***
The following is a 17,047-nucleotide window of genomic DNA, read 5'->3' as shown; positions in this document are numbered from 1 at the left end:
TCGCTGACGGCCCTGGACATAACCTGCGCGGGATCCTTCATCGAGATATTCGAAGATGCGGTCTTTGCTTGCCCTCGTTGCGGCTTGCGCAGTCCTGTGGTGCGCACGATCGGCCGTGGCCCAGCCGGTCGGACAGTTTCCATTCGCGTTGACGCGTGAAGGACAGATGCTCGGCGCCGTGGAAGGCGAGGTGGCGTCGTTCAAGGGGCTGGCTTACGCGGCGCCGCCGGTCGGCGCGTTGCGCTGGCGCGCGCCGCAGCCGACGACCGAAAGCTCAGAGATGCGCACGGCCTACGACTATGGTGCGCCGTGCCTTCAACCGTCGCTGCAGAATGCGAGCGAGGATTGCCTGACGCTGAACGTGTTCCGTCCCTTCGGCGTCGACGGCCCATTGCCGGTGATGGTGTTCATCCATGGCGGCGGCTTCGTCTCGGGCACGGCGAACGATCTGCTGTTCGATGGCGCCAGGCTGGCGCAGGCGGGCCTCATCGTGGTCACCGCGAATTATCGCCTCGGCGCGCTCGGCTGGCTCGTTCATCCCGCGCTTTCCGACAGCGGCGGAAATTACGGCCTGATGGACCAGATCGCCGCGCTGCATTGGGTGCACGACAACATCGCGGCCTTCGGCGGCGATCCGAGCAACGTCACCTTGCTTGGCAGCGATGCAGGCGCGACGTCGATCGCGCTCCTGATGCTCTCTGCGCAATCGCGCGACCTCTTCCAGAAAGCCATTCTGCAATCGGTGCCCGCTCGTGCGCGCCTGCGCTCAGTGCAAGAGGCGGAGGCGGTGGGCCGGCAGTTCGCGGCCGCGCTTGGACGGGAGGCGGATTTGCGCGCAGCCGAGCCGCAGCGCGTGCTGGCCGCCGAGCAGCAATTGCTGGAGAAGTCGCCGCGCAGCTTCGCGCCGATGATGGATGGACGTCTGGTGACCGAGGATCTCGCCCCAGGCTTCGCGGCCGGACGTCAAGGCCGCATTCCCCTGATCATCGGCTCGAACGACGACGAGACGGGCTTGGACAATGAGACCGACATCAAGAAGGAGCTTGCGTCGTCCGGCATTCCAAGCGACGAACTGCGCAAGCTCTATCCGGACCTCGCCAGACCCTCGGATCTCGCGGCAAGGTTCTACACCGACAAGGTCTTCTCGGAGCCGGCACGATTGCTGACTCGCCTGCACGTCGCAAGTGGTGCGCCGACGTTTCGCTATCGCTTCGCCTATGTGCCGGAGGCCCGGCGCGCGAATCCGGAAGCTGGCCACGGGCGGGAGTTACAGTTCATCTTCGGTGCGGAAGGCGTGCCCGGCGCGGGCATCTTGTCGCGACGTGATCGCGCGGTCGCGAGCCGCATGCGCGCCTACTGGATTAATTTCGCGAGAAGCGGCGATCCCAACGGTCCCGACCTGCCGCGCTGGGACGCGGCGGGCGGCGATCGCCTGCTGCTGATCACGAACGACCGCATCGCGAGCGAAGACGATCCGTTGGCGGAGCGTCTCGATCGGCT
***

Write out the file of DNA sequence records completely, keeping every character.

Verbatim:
The following is a 17,047-nucleotide window of genomic DNA, read 5'->3' as shown; positions in this document are numbered from 1 at the left end:
TCGCTGACGGCCCTGGACATAACCTGCGCGGGATCCTTCATCGAGATATTCGAAGATGCGGTCTTTGCTTGCCCTCGTTGCGGCTTGCGCAGTCCTGTGGTGCGCACGATCGGCCGTGGCCCAGCCGGTCGGACAGTTTCCATTCGCGTTGACGCGTGAAGGACAGATGCTCGGCGCCGTGGAAGGCGAGGTGGCGTCGTTCAAGGGGCTGGCTTACGCGGCGCCGCCGGTCGGCGCGTTGCGCTGGCGCGCGCCGCAGCCGACGACCGAAAGCTCAGAGATGCGCACGGCCTACGACTATGGTGCGCCGTGCCTTCAACCGTCGCTGCAGAATGCGAGCGAGGATTGCCTGACGCTGAACGTGTTCCGTCCCTTCGGCGTCGACGGCCCATTGCCGGTGATGGTGTTCATCCATGGCGGCGGCTTCGTCTCGGGCACGGCGAACGATCTGCTGTTCGATGGCGCCAGGCTGGCGCAGGCGGGCCTCATCGTGGTCACCGCGAATTATCGCCTCGGCGCGCTCGGCTGGCTCGTTCATCCCGCGCTTTCCGACAGCGGCGGAAATTACGGCCTGATGGACCAGATCGCCGCGCTGCATTGGGTGCACGACAACATCGCGGCCTTCGGCGGCGATCCGAGCAACGTCACCTTGCTTGGCAGCGATGCAGGCGCGACGTCGATCGCGCTCCTGATGCTCTCTGCGCAATCGCGCGACCTCTTCCAGAAAGCCATTCTGCAATCGGTGCCCGCTCGTGCGCGCCTGCGCTCAGTGCAAGAGGCGGAGGCGGTGGGCCGGCAGTTCGCGGCCGCGCTTGGACGGGAGGCGGATTTGCGCGCAGCCGAGCCGCAGCGCGTGCTGGCCGCCGAGCAGCAATTGCTGGAGAAGTCGCCGCGCAGCTTCGCGCCGATGATGGATGGACGTCTGGTGACCGAGGATCTCGCCCCAGGCTTCGCGGCCGGACGTCAAGGCCGCATTCCCCTGATCATCGGCTCGAACGACGACGAGACGGGCTTGGACAATGAGACCGACATCAAGAAGGAGCTTGCGTCGTCCGGCATTCCAAGCGACGAACTGCGCAAGCTCTATCCGGACCTCGCCAGACCCTCGGATCTCGCGGCAAGGTTCTACACCGACAAGGTCTTCTCGGAGCCGGCACGATTGCTGACTCGCCTGCACGTCGCAAGTGGTGCGCCGACGTTTCGCTATCGCTTCGCCTATGTGCCGGAGGCCCGGCGCGCGAATCCGGAAGCTGGCCACGGGCGGGAGTTACAGTTCATCTTCGGTGCGGAAGGCGTGCCCGGCGCGGGCATCTTGTCGCGACGTGATCGCGCGGTCGCGAGCCGCATGCGCGCCTACTGGATTAATTTCGCGAGAAGCGGCGATCCCAACGGTCCCGACCTGCCGCGCTGGGACGCGGCGGGCGGCGATCGCCTGCTGCTGATCACGAACGACCGCATCGCGAGCGAAGACGATCCGTTGGCGGAGCGTCTCGATCGGCT